Dirty dances: A timeline of the moves that shocked
A dance as old as time
In 2013 singer Miley Cyrus created a sensation and sparked media outrage with a performance which included twerking. The previously little known dance move quickly entered common parlance and was awarded a place in Oxford Dictionary of English.
But this was not the first dance routine to scandalise. The way we move our bodies to music has always had the potential to challenge the conventions of the day. This timeline explores those dances which broke boundaries and shocked polite society.
Dancing for pleasure in Europe and America has a long history of misunderstanding and disapproval – occasionally even being banned as morally harmful.
Classical and early Christian writings report dancing as dangerous and sinful, particularly if it allowed close physical contact between men and women from the lower orders. In the medieval period, circle dances were common with partner dances later becoming more popular. Factors like war, slavery, political and economic migration led to dances spreading globally. Mixed with new influences, social dances emerged which challenged and transformed social conventions of gender, race and class.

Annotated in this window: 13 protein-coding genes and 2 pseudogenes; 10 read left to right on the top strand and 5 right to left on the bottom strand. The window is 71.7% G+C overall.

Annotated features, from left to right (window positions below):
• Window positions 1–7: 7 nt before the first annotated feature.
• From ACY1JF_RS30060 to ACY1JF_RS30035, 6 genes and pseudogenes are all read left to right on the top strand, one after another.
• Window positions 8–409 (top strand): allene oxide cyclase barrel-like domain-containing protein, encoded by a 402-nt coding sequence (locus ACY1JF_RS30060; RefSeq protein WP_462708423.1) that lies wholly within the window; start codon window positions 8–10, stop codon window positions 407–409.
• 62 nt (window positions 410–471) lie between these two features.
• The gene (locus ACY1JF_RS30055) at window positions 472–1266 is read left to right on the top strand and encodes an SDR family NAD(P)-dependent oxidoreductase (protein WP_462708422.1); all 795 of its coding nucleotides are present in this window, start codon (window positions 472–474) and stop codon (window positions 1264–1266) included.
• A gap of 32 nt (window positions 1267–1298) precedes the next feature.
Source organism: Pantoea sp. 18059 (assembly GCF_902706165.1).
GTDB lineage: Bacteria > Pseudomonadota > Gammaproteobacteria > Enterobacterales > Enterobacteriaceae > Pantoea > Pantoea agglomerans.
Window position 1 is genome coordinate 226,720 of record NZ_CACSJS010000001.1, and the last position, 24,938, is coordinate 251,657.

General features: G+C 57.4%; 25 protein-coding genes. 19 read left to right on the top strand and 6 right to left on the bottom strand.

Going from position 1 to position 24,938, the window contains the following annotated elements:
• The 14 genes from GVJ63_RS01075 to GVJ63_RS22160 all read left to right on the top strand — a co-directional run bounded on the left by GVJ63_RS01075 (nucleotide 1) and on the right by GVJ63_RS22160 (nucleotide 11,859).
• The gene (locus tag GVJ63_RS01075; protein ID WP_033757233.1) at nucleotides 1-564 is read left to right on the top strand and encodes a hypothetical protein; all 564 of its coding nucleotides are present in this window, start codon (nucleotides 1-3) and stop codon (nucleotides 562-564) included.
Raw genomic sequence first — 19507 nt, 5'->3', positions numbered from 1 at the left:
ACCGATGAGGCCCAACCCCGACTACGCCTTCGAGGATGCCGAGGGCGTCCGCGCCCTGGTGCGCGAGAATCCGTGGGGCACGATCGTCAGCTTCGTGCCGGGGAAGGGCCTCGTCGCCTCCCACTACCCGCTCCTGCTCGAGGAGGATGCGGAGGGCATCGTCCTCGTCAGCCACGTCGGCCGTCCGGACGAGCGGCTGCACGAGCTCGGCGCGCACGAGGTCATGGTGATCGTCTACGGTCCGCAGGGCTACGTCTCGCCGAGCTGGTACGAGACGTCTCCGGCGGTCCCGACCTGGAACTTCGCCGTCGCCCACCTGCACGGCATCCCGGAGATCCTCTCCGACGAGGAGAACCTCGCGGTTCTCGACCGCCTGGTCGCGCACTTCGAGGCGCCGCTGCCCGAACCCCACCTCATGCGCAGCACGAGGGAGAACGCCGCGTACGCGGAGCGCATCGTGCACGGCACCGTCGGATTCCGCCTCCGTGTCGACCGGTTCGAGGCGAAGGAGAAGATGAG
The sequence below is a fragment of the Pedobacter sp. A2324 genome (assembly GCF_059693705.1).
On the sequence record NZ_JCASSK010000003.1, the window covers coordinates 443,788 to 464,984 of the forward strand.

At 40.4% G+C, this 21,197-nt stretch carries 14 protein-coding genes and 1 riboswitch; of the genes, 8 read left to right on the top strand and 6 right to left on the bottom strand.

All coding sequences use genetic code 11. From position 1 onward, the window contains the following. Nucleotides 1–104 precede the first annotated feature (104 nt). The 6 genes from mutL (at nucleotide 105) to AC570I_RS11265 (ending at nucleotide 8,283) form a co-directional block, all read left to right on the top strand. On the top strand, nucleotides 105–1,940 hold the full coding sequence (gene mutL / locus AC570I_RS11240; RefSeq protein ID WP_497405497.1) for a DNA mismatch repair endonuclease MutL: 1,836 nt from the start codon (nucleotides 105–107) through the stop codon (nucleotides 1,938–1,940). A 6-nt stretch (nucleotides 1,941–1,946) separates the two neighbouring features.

The royal courts of France and England, with their rigid decorum, were scandalised by a dance that required close bodily contact between the sexes.
La volta - Italian for the turn - was very unlike the slow, stately routines usually performed at court. In the dance the man pushes the woman forwards with his thigh, one hand grasping her waist and the other below her corseted bodice as she leaps into the air. Opponents thought this quick, energetic dance to be immodest and even dangerous for women, fearing it could cause miscarriages.
The cushion dance